For the recently gone Independence Day long weekend, I decided that it would be a nice idea to go back to Goa during the rains. Usually, my preference is to go to South Goa and the Park Hyatt is one of my favourite resorts there. However, this time the brother and I decided to head to North Goa, since I found out that the Hilton now had a property there. This Hilton was actually an independent property, which was reflagged as the Doubletree only in 2012. Too bad, my brother could not make it at the last minute due to other commitments, however I decided to proceed with the trip regardless.
After arriving on an uneventful flight from Mumbai, I took a prepaid cab from the airport to drive me the roughly 45 km distance up north to the hotel. The hotel is set out about 2 km from the Baga beach, and they have regular shuttles between the hotel and the beach on the hour. You have to be careful of the touts, and if you do not have a hotel pickup organised, you can always take one from the official taxi counter right outside the airport.
On arrival, I was presented with the Doubletree cookie at check-in. I was going to stay for 3 nights here, one on Hilton points, and two on Points & Money. The hotel might just be one of the best Category 1 hotel out there, being only 5000 Hilton HHonors points for one night, and 2000 HHonor points + $30 if you used the Points+Money rewards. I was in touch with the hotel earlier, and as a Hilton Gold, I was upgraded to the 1 Bedroom Pool view Suites (the only kinds they had), in advance of arrival. Apart from that, breakfast and internet access were made complimentary.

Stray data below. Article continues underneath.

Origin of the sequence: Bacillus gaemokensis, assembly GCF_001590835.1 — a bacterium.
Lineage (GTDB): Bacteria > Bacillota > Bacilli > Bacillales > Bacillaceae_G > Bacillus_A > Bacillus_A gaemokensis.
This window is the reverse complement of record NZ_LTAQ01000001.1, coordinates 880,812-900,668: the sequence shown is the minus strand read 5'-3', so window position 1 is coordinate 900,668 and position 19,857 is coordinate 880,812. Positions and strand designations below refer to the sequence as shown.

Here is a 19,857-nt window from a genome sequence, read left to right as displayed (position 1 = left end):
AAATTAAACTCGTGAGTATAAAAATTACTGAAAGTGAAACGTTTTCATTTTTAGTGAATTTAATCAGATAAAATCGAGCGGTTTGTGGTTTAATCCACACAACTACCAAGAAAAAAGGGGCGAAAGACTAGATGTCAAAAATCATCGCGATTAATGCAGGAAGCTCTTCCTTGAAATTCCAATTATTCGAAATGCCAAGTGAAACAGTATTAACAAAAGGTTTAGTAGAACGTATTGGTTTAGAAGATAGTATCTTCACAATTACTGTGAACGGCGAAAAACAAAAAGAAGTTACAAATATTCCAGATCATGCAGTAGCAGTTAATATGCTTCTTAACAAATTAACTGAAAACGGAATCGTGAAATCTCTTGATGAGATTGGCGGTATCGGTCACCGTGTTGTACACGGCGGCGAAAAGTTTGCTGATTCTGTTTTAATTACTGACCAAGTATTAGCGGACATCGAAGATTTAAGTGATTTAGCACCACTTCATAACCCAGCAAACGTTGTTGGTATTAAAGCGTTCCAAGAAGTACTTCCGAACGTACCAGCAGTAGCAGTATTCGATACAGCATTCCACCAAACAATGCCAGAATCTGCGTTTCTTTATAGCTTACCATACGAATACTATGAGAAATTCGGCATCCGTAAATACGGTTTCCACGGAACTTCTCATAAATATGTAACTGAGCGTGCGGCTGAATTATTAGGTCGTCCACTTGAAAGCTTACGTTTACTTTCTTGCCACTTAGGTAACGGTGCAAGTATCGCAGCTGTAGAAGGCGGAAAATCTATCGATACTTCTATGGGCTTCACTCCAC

Lobby on Arrival
I offered my credit card for a guarantee, but I was told it was not required. For the first time in my years of travelling, a hotel did not ask for a guarantee. I was genuinely surprised. I asked about the occupancy, and I was told the hotel was going to be having a lot of occupancy due to the long weekend. The front desk personnel then walked with me to the room.
The suite was compact, as compared to some of the others I have stayed at, but it was a cosy little thing with a view of the pool as well as the lagoon outside the hotel. The living room had a large television and some couches, while the bedroom had a smaller television, and a queen size bed. There was also a welcome amenity of chocolates waiting in the room when I arrived.
The Living Room
Poolside view from the balcony
The bathroom had a rain shower installed, and like is the usual, they fit the knobs behind the shower so that you could get second degree burns while adjusting the water temperature for the shower. They were stocked with the Citron line of amenities from Crabtree & Evelyn.
Funnily, when I checked out the minibar for a drink, I only found some soft drinks inside. There was nothing more to it, and my expectations were raised when I saw tons of different kind of glasses on display in the living room (for beer, wine and spirits).
Overpromise, underdeliver minibar